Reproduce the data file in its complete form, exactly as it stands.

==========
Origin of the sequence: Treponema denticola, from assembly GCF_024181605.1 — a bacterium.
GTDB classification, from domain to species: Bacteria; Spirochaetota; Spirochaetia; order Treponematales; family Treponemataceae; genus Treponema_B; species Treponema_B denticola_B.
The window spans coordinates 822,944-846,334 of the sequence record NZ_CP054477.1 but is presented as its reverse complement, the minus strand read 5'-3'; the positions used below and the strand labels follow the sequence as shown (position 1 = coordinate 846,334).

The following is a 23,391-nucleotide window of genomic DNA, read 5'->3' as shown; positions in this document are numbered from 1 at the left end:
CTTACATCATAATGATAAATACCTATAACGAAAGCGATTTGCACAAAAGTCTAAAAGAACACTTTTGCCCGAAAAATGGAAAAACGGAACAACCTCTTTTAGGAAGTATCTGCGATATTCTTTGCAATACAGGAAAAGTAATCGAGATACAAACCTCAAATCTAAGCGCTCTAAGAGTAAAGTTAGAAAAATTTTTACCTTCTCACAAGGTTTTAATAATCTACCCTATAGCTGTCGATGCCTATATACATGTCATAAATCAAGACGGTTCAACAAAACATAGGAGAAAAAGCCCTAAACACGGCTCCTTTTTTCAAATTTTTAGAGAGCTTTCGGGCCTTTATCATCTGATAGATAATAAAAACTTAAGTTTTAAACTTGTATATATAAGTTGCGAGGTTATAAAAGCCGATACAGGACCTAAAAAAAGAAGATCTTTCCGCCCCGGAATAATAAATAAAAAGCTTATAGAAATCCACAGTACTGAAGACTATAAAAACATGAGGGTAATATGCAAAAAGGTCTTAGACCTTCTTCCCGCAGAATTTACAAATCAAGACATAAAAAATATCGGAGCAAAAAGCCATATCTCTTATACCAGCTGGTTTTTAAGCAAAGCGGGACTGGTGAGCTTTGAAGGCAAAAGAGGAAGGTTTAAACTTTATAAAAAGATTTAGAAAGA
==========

Origin of the sequence: Treponema denticola, from assembly GCF_024181605.1 — a bacterium.
GTDB classification, from domain to species: Bacteria; Spirochaetota; Spirochaetia; order Treponematales; family Treponemataceae; genus Treponema_B; species Treponema_B denticola_B.
The window spans coordinates 822,944-846,334 of the sequence record NZ_CP054477.1 but is presented as its reverse complement, the minus strand read 5'-3'; the positions used below and the strand labels follow the sequence as shown (position 1 = coordinate 846,334).

The following is a 23,391-nucleotide window of genomic DNA, read 5'->3' as shown; positions in this document are numbered from 1 at the left end:
CTTACATCATAATGATAAATACCTATAACGAAAGCGATTTGCACAAAAGTCTAAAAGAACACTTTTGCCCGAAAAATGGAAAAACGGAACAACCTCTTTTAGGAAGTATCTGCGATATTCTTTGCAATACAGGAAAAGTAATCGAGATACAAACCTCAAATCTAAGCGCTCTAAGAGTAAAGTTAGAAAAATTTTTACCTTCTCACAAGGTTTTAATAATCTACCCTATAGCTGTCGATGCCTATATACATGTCATAAATCAAGACGGTTCAACAAAACATAGGAGAAAAAGCCCTAAACACGGCTCCTTTTTTCAAATTTTTAGAGAGCTTTCGGGCCTTTATCATCTGATAGATAATAAAAACTTAAGTTTTAAACTTGTATATATAAGTTGCGAGGTTATAAAAGCCGATACAGGACCTAAAAAAAGAAGATCTTTCCGCCCCGGAATAATAAATAAAAAGCTTATAGAAATCCACAGTACTGAAGACTATAAAAACATGAGGGTAATATGCAAAAAGGTCTTAGACCTTCTTCCCGCAGAATTTACAAATCAAGACATAAAAAATATCGGAGCAAAAAGCCATATCTCTTATACCAGCTGGTTTTTAAGCAAAGCGGGACTGGTGAGCTTTGAAGGCAAAAGAGGAAGGTTTAAACTTTATAAAAAGATTTAGAAAGA